A Law Classification Scheme as Linked Data?
As part of the Law Library of Congress’ Law.gov project, we are consulting with the great minds behind the id.loc.gov linked data service of the Library of Congress to research whether a linked data version of the Law schedule of the Library of Congress Classification system, Class K, would be useful. Class K lays out a very nice hierarchy for classifying legal materials, but the detailed scheme can do double duty – functioning as a reference tool as well as a cataloging tool.
For Law.gov we can see potential use for Class K as a way to browse content, allowing users to explore the hierarchy and see the larger picture of how materials in the system are grouped together. For example, we are researching the possibility of enabling users to dive into the hierarchy at any point and launch a query to potentially retrieve all items related to that level of classification with the click of a single link. By incorporating a linked data version of the Law classification into Law.gov, we might also create queries to generate relationships between concepts automatically on any given page, perhaps demonstrating relationships between concepts across different jurisdictions, geographic areas, and languages, or showing broader and narrower concepts not easily discovered during a search.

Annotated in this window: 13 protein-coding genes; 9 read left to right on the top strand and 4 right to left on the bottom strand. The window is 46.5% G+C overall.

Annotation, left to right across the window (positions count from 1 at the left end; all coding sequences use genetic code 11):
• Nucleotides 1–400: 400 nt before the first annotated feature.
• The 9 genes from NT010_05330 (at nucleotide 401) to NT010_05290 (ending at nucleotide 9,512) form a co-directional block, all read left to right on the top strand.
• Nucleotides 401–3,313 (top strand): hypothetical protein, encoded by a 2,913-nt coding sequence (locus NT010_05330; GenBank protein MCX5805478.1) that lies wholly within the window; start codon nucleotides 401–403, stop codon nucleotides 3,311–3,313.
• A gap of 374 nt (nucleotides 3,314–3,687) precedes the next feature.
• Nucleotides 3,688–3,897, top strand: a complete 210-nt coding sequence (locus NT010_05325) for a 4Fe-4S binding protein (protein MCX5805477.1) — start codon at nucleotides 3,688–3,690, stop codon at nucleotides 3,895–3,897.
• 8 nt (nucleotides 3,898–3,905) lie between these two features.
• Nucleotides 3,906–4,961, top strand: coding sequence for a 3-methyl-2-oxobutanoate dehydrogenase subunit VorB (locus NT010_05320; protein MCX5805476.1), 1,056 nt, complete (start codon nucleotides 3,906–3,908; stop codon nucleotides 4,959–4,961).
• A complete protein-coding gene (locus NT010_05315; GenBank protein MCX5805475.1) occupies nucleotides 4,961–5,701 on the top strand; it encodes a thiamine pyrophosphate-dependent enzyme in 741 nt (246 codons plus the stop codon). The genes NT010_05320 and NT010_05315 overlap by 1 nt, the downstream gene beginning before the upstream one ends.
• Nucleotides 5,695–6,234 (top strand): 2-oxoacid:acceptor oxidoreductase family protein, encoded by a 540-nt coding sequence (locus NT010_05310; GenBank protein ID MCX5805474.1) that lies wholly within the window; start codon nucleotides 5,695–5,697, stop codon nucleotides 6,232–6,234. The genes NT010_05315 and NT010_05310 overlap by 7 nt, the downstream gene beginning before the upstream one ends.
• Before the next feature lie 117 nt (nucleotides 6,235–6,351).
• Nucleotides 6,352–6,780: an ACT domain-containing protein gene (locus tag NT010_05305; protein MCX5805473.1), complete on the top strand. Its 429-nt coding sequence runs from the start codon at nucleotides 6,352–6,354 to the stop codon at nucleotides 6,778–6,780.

About Gary Price
Gary Price (email@example.com) is a librarian, writer, consultant, and frequent conference speaker based in the Washington D.C. metro area. He earned his MLIS degree from Wayne State University in Detroit. Price has won several awards including the SLA Innovations in Technology Award and Alumnus of the Year from the Wayne St. University Library and Information Science Program. From 2006-2009 he was Director of Online Information Services at Ask.com. Gary is also the co-founder of infoDJ an innovation research consultancy supporting corporate product and business model teams with just-in-time fact and insight finding.